Other key features include live monitoring of video and audio across both 3G and wireless, a speak-to-camera function with frame rates as high as 25 frames per second depending on the camera and network configuration, PTZ controls, native IOS controls (multitouch zoom, swipe, etc), single, and multi-view of cameras, including a 16 camera view assigned to groups with no limit on the number of cameras or views that can be monitored, six action configuration to open doors, switch lights on and off, etc., and playback of recorded video and audio (not yet available on Android).

There is a full tutorial video available at as well as a wealth of information on the company site at

If you’re interested in speaking with John about the QCamPro App, or have any questions, you can contact him at

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Posted by on March 23, 2015 in Technology


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tool_box_250x251Exhaust System Maintenance Tips
For A Worry-Free Spring Launch

Taking care of this vital part of your boat’s operating system can provide peace of mind and a safe boating season.

For those of you who regularly launch their boats in the spring time, my industry friends at Centek have sent over this important article of tips and information for making sure, if so equipped, your wet exhaust system is being properly maintained. Just like every other critical system on your boat, it needs attention and should something be amiss, you could be headed for some big problems. -Capt. Ken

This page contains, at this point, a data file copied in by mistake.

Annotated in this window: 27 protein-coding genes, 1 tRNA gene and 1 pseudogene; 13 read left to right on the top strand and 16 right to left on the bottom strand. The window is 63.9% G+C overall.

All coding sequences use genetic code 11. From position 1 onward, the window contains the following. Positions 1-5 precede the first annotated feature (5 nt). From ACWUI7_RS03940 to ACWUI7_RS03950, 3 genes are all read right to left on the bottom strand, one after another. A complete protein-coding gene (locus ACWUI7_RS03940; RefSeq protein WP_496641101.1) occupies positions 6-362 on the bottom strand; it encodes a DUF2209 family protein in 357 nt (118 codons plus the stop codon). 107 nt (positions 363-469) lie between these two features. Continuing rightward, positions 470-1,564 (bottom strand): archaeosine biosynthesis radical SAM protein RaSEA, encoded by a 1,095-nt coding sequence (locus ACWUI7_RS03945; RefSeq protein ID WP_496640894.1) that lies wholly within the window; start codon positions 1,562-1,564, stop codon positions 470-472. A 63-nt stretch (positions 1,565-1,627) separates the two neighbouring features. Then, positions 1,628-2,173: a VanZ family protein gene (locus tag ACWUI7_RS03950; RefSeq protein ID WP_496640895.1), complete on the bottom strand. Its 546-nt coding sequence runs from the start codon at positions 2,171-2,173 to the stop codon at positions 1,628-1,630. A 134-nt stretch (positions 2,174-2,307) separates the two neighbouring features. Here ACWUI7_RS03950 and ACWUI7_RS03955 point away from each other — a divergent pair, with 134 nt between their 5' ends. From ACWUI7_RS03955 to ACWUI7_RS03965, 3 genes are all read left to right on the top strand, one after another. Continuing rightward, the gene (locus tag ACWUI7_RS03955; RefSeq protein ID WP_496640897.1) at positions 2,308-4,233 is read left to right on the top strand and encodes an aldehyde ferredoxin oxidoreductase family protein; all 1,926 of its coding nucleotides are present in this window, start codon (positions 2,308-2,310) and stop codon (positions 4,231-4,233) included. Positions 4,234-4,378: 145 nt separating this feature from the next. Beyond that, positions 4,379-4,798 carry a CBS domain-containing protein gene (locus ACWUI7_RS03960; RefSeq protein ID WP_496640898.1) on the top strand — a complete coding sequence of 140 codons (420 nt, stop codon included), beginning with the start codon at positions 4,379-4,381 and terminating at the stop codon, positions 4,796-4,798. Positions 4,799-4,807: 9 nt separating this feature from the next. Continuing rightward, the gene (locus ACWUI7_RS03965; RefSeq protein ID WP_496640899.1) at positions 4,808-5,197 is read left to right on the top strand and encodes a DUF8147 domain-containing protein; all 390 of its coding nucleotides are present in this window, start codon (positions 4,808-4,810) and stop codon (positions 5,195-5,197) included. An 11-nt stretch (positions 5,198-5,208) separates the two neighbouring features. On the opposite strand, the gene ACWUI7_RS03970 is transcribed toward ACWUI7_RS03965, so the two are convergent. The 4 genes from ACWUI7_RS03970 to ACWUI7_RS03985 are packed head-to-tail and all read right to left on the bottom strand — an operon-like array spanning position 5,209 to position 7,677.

Centek Industries, leading manufacturer of marine wet exhaust systems, offers the following pre-launch maintenance tips to help boat owners avoid problems with their exhaust systems during the boating season.

This is what can happen to a boat exhaust system if it isn’t properly maintained, according to leading exhaust systems manufacturer Centek Industries.

This is what can happen to a boat exhaust system if it isn’t properly maintained,
according to leading exhaust systems manufacturer Centek Industries.

• Inspect and replace worn impellers
• Check water pump and replace or repair as needed
• All screens and traps should be free of debris
• Check all hoses and clamps for wear and make sure clamps are tight and secure